16 September 2013

Potted duck — confit de canard

How easy is it buy duck in your country? How expensive is it? In France, duck is not an exotic treat. It's everyday fare and it's not expensive. Breast filets and leg/thigh sections are there in the butcher section of the supermarket, right next to chicken, turkey, and rabbit (!) parts. You can also find jars of duck or goose fat on the shelves of every supermarket, to be used as a cooking and flavoring ingredient.

Duck cooked in duck fat until tender and succulent is called confit de canard.
(The dark specks are thyme leaves.)

Back in days before people had refrigerators, the way duck was preserved for the winter was to cook it and then store it in its own fat in cellar or other chilly place. Goose was done the same way — the two birds have a thick layer of fat that is easy to render (melt) and that congeals at low temperatures. Packed in jars or pots and covered completely with fat, the duck  or goose pieces are protected from contact with air and can be kept for months in a cellar or an unheated outbuilding.

Just wipe or shake the marinade ingredients off the duck pieces...

To preserve the duck — to make confit de canard, in other words — the first step is to "cure" the duck pieces in salt. Leg/thigh sections are the parts that normally are turned into confit, because the breast is usually treated as a steak and pan roasted or grilled and served rare. The duck pieces cure in salt for hours or even days. For good flavor, chopped onion, chopped garlic, black peppercorns, bay leaves, thyme, cloves or allspice, and even hot red pepper flakes are added along with the salt.

...and pack them into a pot or baking dish for slow cooking.

After they're marinated and cured, the duck parts are just wiped with a cloth (not rinsed in water) to remove any salt kernels that haven't melted, along with the peppercorns, onion, garlic, etc. Then they're put in a pot or a baking dish and enought melted duck fat is poured on to completely cover them. They cook for an hour or two at low temperature on top of the stove or in the oven until they are succulent and the meat is almost falling off the bone.


Pour on enough melted duck fat to cover the duck pieces completely, and then poach them.

After cooking, the duck is left in its own fat and stored in a cool place. It's better to let the meat continue to "cure" for a few weeks or months before re-melting the fat and removing the duck pieces. There's some kind of chemical reaction between the meat, the fat, and the salt that transforms the duck into something more delicious than cooked "fresh" duck could ever be.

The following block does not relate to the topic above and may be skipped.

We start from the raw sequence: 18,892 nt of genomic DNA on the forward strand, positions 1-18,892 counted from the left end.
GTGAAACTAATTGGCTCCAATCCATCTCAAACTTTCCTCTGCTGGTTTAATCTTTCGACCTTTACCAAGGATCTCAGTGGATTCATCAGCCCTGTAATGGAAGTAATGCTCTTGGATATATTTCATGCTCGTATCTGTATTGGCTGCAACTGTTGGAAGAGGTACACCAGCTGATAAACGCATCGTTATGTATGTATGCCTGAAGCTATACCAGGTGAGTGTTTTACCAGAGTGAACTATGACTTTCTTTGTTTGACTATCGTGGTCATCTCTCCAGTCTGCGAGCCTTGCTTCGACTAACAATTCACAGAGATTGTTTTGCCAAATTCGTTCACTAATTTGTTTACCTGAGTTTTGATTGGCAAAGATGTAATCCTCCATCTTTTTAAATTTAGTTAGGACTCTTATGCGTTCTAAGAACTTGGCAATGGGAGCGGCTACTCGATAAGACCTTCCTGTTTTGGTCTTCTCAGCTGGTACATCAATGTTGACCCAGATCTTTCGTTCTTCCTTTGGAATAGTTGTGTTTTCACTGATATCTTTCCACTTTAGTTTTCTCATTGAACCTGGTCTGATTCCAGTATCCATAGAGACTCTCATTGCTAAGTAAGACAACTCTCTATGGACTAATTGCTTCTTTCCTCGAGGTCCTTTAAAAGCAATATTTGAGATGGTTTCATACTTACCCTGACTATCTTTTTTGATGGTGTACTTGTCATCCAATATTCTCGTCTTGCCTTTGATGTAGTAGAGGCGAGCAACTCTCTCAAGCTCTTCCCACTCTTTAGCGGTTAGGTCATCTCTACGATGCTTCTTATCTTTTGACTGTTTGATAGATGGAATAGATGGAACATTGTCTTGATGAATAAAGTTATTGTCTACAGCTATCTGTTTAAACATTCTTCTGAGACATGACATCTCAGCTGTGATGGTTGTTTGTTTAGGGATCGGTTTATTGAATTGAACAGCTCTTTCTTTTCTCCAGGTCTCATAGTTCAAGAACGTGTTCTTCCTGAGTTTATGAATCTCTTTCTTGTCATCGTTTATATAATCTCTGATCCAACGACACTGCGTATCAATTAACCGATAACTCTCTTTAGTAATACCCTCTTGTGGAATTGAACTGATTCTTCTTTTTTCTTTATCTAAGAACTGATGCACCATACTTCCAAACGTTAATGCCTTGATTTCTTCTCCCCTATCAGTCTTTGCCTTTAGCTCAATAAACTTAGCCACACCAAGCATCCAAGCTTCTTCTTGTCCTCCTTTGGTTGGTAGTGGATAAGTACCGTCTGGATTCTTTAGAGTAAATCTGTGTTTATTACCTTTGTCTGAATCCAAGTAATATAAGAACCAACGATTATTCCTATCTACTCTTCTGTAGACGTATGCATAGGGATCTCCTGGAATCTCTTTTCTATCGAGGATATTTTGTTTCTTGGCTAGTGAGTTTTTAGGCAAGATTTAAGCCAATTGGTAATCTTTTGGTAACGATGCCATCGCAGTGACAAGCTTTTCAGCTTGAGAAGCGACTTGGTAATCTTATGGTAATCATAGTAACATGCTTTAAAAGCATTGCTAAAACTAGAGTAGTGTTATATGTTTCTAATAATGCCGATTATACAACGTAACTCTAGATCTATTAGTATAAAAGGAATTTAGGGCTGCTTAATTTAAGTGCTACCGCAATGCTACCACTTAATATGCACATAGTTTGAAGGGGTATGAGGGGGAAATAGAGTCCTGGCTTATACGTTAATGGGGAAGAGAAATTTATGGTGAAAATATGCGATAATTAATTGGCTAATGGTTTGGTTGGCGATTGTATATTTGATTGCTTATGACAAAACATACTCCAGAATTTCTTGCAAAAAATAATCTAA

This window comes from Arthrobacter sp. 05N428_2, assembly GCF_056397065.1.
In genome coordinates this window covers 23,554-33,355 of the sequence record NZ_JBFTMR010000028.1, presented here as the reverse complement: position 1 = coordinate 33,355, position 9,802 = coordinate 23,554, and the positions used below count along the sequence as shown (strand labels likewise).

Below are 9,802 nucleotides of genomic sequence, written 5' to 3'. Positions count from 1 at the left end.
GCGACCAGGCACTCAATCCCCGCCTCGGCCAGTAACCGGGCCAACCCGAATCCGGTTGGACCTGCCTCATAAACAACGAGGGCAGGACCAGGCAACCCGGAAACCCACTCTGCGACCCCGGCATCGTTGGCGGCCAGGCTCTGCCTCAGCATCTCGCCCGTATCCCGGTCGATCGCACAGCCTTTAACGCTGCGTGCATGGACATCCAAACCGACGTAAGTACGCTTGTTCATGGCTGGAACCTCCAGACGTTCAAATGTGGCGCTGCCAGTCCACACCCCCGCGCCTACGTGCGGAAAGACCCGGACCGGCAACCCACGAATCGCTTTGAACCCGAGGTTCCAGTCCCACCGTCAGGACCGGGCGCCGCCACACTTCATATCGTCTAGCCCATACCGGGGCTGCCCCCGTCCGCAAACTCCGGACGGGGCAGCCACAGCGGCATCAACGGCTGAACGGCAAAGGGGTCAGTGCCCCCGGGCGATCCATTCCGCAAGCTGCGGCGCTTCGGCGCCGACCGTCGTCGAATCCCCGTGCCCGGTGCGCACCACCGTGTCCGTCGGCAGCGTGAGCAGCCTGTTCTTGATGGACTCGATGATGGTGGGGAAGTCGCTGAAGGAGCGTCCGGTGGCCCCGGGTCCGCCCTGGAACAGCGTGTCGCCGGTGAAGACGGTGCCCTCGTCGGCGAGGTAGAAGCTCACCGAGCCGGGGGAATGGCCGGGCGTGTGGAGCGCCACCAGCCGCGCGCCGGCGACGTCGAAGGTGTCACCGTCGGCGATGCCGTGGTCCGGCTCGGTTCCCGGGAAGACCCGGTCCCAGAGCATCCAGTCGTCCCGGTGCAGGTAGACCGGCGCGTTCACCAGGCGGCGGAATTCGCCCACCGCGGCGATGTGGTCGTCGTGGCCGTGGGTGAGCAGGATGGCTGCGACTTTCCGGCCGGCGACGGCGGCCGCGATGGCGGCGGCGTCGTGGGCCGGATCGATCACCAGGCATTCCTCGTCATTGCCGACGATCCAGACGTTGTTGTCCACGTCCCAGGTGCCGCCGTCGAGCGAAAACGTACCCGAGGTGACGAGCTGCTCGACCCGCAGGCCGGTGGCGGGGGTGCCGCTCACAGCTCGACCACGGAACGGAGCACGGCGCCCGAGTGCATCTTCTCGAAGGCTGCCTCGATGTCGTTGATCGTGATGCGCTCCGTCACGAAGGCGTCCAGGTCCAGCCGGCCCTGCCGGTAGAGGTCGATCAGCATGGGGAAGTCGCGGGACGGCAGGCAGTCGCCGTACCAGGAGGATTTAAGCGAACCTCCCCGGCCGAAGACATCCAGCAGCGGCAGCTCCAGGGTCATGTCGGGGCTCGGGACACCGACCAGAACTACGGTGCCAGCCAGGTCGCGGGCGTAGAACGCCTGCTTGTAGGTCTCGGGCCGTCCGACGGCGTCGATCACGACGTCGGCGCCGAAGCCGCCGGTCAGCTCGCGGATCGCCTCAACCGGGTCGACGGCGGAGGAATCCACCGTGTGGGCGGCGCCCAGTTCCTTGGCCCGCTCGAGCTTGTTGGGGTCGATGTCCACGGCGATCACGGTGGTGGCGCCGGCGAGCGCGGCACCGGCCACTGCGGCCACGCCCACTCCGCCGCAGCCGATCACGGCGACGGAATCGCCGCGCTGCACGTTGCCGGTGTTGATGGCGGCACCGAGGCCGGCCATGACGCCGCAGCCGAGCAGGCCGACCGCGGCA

Canard confit — slow-cooked duck, ready to be stored for weeks or months in the cellar

A preservation method that was a necessity before the advent of modern freezing and refrigeration technologies continues to be practiced because it produces a luxurious food with an inimitable taste and texture.

6 comments:

Gina said...

While visiting friends in the Dordogne we were served duck confit. It was the most delicious meal I can remember ever having.
Thank you for posting this most interesting recipe.

The Beaver said...

For us this is the time to buy the different pieces and freeze them. They are inexpensive noe ( September/October) but the price goes up in December and remains high until l May if you want fresh duck.

Evelyn said...

Love eating your confit de canard!
Today I'm trying to make filmjolk that I had in Sweden. It's a light type of yogurt that I had with raspberry jam. I ordered some starter that I put in milk. There is no heating involved just waiting for 12-48 hours for it to thicken. Time will tell if it works.

http://en.wikipedia.org/wiki/Filmj%C3%B6lk

Kristi in the Western Reserve said...

Very nice directions......The pork barrel was filed like this too, cooked pork laid down in layers of fat in a barrel and kept in the cool cellar. I have found separate parts of duck for reasonable prices in rural southern Maryland but nowhere here in Ohio.

Ken Broadhurst said...

Hi Kristi, the duck legs were 5.50€ per kilogram. That would be about $3.00 a pound American. Not bad. Duck breast filets cost twice as much (but have no bones of course).

Hi Beaver, I know NY State raises a lot of ducks. Quebec and Ontario too, maybe.

Gina, I know what you mean about how delicious duck, especially confit, is in the Dordogne and the Lot, in SW France.

Evelyn, nice to read you again. You were in Kentucky, I gather. That yogurt sounds good.

The Beaver said...

Ken

We get ours from Lake Brome in the Eastern township ( you may have driven through it when you went through Vermont 2 yrs ago).
The whole duck is at $3.50 lb these days